Grant Schofield Defends the Paleo Diet for Diabetes


Schofield is a Professor of Public Health at Auckland University of Technology and Director of the Human Potential Centre. Prof. Sofianos Andrikopoulos authored an anti-paleo diet editorial in the Medical Journal of Australia.

Schofield penned a rebuttal at Sciblogs. A sample:

“The paleo diet – the idea that we should be guided in human nutrition/public health nutrition by evolutionary history is steeped with controversy. Health experts and authorities are seemingly going well out of their way to make sure people are warned off such ways of eating.

Proponents are often mystified by this, because the idea of using human evolutionary history to understand human function is common in human biology. In fact its a guiding principle. As well, in the midst of a chronic disease epidemic, including diabetes and obesity which are potentially improved by this approach, you’d think approaches which are based on whole food eating, and appeal to at least some of the population would be welcomed.

I find it curious that other approaches such as vegetarianism, which are often based not around science, but religion and other beliefs are welcome in public health nutrition advice. Yet the paleo approach is not.

Yes, people who are follow this way of eating are restricted to eating much less processed food and often lower carbohydrate diets. Neither of these approaches are known to be anything but beneficial for human health, especially in the context of diabetes.”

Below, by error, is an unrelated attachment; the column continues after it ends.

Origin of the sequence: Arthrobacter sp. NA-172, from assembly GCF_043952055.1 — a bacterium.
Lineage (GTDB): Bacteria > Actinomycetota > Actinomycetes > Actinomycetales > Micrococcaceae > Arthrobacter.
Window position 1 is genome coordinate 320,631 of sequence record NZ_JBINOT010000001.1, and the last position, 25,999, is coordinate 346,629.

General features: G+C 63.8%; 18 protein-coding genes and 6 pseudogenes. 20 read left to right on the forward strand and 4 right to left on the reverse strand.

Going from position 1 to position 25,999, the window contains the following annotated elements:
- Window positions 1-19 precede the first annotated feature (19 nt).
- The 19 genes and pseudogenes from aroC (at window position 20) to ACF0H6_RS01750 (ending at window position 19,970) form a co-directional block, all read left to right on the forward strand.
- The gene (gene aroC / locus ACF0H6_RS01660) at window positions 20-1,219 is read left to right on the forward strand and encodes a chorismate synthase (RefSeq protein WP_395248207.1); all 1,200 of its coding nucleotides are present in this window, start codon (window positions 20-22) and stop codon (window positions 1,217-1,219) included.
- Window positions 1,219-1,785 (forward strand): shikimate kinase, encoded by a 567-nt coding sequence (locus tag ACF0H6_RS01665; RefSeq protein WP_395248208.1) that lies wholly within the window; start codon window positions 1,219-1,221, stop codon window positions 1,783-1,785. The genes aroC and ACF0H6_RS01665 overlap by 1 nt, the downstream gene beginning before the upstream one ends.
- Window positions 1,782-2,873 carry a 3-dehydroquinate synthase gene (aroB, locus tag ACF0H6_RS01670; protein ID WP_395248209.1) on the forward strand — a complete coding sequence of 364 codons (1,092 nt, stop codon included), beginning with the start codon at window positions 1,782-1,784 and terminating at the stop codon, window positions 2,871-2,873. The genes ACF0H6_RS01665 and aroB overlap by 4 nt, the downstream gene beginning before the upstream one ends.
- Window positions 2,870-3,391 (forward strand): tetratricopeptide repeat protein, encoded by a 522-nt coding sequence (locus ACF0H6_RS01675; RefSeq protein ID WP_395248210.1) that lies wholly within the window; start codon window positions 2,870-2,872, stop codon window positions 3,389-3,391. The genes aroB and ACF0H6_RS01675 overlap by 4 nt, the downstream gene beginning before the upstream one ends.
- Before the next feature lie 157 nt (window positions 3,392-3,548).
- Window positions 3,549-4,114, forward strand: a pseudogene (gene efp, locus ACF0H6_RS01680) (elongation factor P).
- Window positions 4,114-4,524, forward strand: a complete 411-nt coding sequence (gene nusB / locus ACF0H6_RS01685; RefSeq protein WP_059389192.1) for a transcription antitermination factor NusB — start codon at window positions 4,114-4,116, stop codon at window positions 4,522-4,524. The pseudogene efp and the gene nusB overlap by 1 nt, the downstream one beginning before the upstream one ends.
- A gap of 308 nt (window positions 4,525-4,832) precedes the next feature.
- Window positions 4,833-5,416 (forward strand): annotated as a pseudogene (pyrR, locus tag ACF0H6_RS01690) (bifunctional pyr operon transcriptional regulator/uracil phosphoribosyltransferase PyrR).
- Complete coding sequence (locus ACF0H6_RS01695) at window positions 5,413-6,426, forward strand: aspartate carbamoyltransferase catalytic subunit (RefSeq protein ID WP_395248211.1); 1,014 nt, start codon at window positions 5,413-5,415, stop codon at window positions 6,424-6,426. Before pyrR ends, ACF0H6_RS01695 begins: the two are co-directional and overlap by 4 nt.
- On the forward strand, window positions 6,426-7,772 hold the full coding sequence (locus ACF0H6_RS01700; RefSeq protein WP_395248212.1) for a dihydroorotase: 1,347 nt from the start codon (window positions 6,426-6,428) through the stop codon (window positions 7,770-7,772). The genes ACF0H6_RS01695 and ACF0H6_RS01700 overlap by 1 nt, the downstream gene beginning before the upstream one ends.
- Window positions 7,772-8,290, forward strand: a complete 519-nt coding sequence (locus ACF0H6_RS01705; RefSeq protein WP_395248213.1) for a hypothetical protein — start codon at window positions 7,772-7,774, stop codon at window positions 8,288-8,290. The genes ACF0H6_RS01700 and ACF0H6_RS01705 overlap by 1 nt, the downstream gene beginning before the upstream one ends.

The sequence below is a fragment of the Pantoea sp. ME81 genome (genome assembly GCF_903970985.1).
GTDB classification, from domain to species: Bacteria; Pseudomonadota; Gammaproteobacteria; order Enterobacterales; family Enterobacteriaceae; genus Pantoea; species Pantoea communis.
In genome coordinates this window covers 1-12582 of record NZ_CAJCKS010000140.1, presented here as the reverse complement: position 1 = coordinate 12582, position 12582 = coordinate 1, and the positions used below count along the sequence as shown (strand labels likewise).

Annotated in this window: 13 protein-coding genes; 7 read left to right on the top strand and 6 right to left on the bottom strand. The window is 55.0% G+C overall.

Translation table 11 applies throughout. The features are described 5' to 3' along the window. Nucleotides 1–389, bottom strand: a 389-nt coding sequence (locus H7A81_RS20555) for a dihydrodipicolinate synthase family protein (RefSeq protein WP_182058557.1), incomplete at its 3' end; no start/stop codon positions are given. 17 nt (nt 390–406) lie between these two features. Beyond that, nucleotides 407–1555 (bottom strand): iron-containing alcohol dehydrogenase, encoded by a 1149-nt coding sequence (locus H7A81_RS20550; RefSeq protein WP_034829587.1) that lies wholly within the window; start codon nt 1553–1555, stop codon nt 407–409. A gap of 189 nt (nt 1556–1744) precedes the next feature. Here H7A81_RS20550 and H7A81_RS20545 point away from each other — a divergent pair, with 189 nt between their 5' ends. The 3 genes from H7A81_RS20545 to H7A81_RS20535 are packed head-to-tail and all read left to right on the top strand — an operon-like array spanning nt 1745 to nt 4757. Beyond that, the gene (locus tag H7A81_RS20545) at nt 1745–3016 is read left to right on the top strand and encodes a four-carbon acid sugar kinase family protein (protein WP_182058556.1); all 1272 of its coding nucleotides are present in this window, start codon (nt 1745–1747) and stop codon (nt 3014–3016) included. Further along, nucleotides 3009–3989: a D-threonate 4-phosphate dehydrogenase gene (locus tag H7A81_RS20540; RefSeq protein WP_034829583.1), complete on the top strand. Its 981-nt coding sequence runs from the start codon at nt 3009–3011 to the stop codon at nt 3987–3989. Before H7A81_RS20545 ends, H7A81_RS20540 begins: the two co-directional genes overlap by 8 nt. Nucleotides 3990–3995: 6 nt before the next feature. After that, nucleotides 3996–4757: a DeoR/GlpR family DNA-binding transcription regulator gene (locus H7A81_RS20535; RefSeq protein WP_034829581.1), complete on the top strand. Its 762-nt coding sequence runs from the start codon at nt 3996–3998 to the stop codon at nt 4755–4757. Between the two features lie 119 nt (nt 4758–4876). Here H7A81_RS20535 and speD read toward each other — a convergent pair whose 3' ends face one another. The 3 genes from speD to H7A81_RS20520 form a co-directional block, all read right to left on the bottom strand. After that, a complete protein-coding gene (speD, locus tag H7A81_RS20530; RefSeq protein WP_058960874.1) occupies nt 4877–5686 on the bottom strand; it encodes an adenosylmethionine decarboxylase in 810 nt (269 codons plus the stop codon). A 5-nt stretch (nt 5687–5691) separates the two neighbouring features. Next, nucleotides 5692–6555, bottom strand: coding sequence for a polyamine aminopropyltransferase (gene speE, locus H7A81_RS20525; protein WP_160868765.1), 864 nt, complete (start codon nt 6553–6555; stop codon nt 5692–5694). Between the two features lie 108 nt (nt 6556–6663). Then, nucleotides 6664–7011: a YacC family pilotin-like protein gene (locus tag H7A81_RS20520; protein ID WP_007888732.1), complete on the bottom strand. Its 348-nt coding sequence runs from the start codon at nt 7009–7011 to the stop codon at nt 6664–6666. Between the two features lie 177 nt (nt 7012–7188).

Source: Sciblogs | Anti-paleo diet attacks miss the point Read the whole thing.

Steve Parker, M.D.

No degludec up in here!

Available worldwide

One response to “Grant Schofield Defends the Paleo Diet for Diabetes

  1. Now we have a pro Paleo Diet stance from another “expert” as opposed to your previous blog from an anti Paleo Diet “expert”.

    Whilst this author makes good points about the flaws in the anti paleo diet argument he also makes sweeping generalisations and oversimplifies what causes high blood glucose in the first place. He also fails to mention that for some/many too much calories per day in general bump up the BGs.

    I’ve got some paleo diet cookbooks and most of the recipes are not suitable for me as they are not low carb enough.

    As I said in a previous comment the best way to get to a diet that works for you is to eat to your meter ie test, test and test again until you build up a profile of what you can eat and what you can’t. Also remember our bodes change so our responses to carbs change in addition to how our liver behaves. The authors comment that low carbs = less glucose from the liver is way too simplistic and might discourage some from a low carb diet when they discover that their BGs do not get lower. If that happens it might be a good idea to reduce further calorie consumption.

    So to sum up, the Paleo Diet is a good way to control BG for some/many but additional approaches such as a more restricted calorie intake may be needed.